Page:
If you believe you have been defamed and/or slandered, you might consider taking legal action against the guilty person. Before meeting with a personal injury lawyer who can assess the merits of your case, you may be interested to know more about the legal views on this subject.
Defamation is when someone communicates a false statement that results in harm to the reputation of a person, business, group, religion, or product. It can even apply to a nation or government. For it to be considered defamation, the statement must be proven to be untrue, and it must have been made by someone other than the person it applies to.
There are two types of defamation: slander and libel. Both involve someone making a false statement against a second party.
- Slander is making a false statement by speaking. It can also be done by hand gestures, sounds, or by using sign language.
- Libel is defamation by written word, pictures, or in any other kind of form other than speaking or gesturing.
The existence of defamatory statements is everywhere, especially with the technology available today, not the least of which is the Internet. To find examples of libel, you could look to anything where something is written, including:
● Public comments on social media
● Blogs and responses to the blogs
● Internet chat rooms
● Letters to the editor (though they typically take those statements out before it’s published)
As for slander, it’s spoken word, and that can happen at any time by someone and directed at somebody else. If you tell your friend something negative and untrue about your neighbor in the heat of the moment, theoretically, your neighbor could sue you for defamation. The biggest thing to understand is that to sue, you need to be able to prove you were damaged because of the slander. So in the example involving your friend and neighbor, if you erroneously told your friend that your neighbor was an illegal alien and your neighbor lost his job as a result, he could sue you.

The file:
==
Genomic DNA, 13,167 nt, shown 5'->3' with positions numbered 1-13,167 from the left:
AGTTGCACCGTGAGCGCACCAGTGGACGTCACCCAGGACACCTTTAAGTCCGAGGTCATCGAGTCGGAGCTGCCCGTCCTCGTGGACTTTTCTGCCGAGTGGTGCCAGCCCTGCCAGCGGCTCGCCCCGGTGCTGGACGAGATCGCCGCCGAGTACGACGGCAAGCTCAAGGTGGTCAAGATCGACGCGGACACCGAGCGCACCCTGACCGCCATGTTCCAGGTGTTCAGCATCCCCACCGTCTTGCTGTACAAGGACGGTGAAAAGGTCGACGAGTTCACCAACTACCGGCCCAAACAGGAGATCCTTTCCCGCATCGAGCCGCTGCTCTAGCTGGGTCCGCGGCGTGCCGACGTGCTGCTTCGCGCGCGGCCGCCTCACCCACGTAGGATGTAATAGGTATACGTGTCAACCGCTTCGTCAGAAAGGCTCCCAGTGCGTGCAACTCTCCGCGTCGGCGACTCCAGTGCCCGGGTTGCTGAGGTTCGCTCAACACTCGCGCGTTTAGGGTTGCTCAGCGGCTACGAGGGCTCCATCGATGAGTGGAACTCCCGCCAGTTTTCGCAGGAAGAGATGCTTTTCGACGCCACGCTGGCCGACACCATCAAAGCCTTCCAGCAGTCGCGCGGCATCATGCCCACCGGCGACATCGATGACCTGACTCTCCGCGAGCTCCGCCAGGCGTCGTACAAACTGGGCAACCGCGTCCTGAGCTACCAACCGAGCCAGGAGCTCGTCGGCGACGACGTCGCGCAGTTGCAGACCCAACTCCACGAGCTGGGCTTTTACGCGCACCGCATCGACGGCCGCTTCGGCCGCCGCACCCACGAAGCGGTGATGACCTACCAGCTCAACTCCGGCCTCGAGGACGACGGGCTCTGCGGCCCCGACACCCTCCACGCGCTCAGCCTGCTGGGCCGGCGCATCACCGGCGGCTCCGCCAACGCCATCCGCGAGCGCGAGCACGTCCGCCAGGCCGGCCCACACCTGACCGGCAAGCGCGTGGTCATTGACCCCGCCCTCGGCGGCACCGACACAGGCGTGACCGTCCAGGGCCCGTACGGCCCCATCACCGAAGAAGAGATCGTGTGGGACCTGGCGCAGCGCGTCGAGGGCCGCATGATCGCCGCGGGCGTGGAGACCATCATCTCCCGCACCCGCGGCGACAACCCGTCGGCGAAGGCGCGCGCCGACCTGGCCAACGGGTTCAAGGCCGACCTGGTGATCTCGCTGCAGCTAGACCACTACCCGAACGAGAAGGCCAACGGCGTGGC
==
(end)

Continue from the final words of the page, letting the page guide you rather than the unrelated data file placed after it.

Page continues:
Defamation laws vary according to what state you reside, but there are some standards that hold true regardless. To pursue a lawsuit, the following elements must be present:
- Someone made a statement;
- This statement was published;
- This statement caused you damages or injury;
- This statement was not true; and
- The statement didn’t fall into a confidential or privileged category.
Looking closer, the statement needs to be spoken for it to be considered slander and written if it’s considered libel. The words people say are usually forgotten after a period, so courts find that libel is more dangerous and harmful than slander.
- To meet the requirement of publication, a third party must have read the statement. It cannot be the person making the statement, or the person who is the subject of the statement.
- To meet the requirement of injury, the defamation or slander must have injured the person or the reputation of the individual. Damage includes if you lost your job as a result of the defamation.
- Certain statements are privileged. When someone speaks as a witness at a trial and says something untrue, you cannot sue them for defamation, as the act of testifying at a trial is considered privileged. This ensures that the witness feels comfortable speaking all of the truth without fear of punishment. If the statement is privileged, you cannot sue for defamation.
A plaintiff in a defamation or slander case is entitled to receive certain damages for any injuries they incurred as a result of the statement. This would include earnings lost, and even their lost earning capacity, pain and suffering, personal humiliation, shame, and an impairment to their reputation. Speak with a Phoenix personal injury lawyer to know more about how laws regarding defamation and slander may affect you if you feel someone has caused you injury as a result.